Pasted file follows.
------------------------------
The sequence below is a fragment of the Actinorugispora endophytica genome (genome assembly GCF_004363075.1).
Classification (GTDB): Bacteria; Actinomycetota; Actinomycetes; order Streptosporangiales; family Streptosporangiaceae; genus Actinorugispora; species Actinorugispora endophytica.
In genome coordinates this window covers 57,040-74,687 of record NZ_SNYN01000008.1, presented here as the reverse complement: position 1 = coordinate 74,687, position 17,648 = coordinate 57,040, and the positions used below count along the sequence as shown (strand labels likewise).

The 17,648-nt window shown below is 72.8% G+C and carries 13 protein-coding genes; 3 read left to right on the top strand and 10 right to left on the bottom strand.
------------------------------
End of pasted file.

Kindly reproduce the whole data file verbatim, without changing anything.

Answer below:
The sequence below is a fragment of the Actinorugispora endophytica genome (genome assembly GCF_004363075.1).
Classification (GTDB): Bacteria; Actinomycetota; Actinomycetes; order Streptosporangiales; family Streptosporangiaceae; genus Actinorugispora; species Actinorugispora endophytica.
In genome coordinates this window covers 57,040-74,687 of record NZ_SNYN01000008.1, presented here as the reverse complement: position 1 = coordinate 74,687, position 17,648 = coordinate 57,040, and the positions used below count along the sequence as shown (strand labels likewise).

The 17,648-nt window shown below is 72.8% G+C and carries 13 protein-coding genes; 3 read left to right on the top strand and 10 right to left on the bottom strand.